• What you need to know about Japanese beetles

    By Staff Reports -

    Japanese beetles have taken over Wilson County’s tree canopies once again. They cause significant damage to our plants and trees, which make them a real pain for people. If you notice frilly foliage or brown treetops, those are sure signs that these beetles have been chomping away. 

    Each year, they seem to come back with a vengeance. As is the case with most pests, you need to stop them in their tracks with the right tactics.

    What are Japanese beetles?

    These flying pests are nothing new in Wilson County. First detected in the U.S. in 1916, they have since spread to many states east of the Mississippi River. They are easy to identify with their bronze backs and metallic green heads.

    Starting in mid-June, you’ll see Japanese beetles emerge and eat plants through August. Besides devouring plants, they lay eggs that turn into grubs that eat lawns in late summer. Those grubs turn into beetles, and the whole process starts over again next year. 

    Why are they a problem?

    Japanese beetles attract other Japanese beetles. Unless you take care of them early on, an infestation is bound to happen. They have a few favorite trees such as ash, maple, cherry, birch, crape myrtle and dogwood. They also love roses, boxwood and holly.

    A tree may survive one season of foliage damage. But as the infestations get worse, trees will drop leaves prematurely or brown at the top.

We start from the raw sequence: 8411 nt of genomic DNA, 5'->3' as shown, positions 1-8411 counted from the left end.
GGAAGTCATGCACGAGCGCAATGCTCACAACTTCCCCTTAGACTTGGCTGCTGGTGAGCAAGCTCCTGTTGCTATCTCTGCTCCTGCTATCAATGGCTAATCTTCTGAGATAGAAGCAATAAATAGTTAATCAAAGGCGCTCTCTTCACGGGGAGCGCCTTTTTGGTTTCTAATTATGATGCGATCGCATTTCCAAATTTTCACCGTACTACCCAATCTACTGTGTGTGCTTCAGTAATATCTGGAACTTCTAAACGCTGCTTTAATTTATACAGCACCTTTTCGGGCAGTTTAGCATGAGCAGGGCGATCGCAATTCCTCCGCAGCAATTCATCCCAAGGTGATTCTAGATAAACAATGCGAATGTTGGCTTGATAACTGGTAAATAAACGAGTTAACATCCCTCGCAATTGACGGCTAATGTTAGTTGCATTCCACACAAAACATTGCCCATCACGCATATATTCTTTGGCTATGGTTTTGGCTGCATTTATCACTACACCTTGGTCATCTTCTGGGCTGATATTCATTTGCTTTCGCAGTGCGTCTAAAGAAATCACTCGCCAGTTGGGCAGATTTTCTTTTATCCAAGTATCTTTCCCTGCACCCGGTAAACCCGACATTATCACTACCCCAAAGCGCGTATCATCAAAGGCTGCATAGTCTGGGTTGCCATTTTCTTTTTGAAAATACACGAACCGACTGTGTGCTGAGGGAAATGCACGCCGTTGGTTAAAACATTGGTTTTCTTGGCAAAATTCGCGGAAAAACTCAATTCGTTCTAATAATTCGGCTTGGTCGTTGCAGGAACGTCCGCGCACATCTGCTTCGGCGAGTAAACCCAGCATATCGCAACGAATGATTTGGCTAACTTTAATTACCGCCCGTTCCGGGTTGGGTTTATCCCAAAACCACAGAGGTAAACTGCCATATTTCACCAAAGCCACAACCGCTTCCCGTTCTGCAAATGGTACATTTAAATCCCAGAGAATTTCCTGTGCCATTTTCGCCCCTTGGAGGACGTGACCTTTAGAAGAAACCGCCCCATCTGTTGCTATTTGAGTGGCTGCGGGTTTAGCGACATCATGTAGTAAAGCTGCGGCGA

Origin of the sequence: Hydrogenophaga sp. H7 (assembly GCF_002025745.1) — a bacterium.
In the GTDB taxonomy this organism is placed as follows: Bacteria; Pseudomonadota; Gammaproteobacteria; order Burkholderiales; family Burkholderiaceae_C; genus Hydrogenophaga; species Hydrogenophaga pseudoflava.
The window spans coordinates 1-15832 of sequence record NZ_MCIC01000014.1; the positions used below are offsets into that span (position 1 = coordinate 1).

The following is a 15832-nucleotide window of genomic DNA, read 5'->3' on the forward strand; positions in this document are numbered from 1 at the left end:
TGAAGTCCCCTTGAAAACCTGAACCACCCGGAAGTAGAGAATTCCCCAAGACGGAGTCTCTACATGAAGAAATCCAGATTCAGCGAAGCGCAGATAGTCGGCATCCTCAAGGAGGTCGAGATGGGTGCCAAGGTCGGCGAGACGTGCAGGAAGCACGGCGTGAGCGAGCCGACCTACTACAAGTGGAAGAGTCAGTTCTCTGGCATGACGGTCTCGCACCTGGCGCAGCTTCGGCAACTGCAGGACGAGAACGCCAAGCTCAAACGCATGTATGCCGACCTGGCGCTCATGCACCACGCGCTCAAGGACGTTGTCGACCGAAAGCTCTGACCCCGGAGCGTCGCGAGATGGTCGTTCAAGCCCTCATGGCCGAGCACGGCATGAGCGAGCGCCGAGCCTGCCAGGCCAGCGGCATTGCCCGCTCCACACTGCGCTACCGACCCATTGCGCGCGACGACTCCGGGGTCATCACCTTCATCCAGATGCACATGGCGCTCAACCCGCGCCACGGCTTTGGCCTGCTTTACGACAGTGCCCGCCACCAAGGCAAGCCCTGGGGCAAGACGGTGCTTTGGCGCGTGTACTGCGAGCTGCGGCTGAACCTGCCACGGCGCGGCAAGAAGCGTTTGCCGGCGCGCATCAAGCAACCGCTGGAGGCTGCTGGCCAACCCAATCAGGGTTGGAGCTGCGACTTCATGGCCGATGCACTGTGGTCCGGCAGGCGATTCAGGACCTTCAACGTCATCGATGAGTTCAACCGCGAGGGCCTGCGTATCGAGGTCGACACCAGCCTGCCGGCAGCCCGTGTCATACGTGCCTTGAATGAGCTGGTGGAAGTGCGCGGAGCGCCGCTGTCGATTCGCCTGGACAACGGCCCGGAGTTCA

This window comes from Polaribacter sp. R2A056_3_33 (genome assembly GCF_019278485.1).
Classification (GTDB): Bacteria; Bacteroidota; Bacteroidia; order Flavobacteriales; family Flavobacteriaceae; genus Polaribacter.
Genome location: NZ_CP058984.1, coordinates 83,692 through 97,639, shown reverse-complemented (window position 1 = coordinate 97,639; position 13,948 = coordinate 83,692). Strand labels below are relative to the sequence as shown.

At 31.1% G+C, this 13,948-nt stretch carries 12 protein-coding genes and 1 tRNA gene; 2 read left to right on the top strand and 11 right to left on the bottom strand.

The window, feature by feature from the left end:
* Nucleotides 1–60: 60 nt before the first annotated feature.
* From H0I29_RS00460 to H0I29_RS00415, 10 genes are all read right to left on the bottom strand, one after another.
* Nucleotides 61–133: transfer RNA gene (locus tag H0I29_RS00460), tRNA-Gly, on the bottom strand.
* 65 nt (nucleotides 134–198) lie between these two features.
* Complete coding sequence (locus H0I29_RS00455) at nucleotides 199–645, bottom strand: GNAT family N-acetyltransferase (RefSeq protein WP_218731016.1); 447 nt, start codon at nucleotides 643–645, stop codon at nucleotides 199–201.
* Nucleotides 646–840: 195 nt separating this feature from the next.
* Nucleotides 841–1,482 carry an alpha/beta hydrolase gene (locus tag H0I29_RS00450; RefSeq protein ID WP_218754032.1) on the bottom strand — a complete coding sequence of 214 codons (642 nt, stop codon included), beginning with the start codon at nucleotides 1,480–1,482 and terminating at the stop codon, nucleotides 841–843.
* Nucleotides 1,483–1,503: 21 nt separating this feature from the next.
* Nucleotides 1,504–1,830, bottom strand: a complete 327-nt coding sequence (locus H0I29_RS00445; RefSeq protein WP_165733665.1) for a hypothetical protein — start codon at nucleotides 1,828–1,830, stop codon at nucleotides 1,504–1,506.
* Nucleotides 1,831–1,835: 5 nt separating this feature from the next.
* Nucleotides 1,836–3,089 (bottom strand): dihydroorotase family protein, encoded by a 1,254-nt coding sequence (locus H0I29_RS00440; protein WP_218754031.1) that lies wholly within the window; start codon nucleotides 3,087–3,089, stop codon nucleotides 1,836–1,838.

How can you protect your trees from them?

    Well-timed insecticide treatments can help kill the beetles before the damage starts. Only an expert should do this to ensure the safety of the trees and plants.

    If you only have a few beetles, pick or shake them off trees and plants and plop into soapy water. Setting up traps can help capture beetles but won’t help protect your trees and plants from damage. 

    For fruit trees, an application of neem oil will help repel and kill beetles. Also, remove all unhealthy or ripened fruit from your trees and the ground. 

    Additionally, you should destroy grubs to stop the cycle from repeating next year. Grubs are white c-shaped larvae, which are visible under the grass. Look for discolored or wilting grass; damage along sidewalks or driveways; or an uptick in moles, skunks or raccoons.

    By finding pests early and taking action, you can reduce infestations and protect your landscape.

    Ready to take on Japanese beetles? I’m here to help. Contact me or any of our Davey certified arborists by calling 615-254-8733 or visiting davey.com/nashville.

    Scott Johnson is the district manager of the Davey Tree Expert Co.’s Nashville office. Johnson has worked at the company for seven years and is an International Society of Arboriculture certified arborist. 

     

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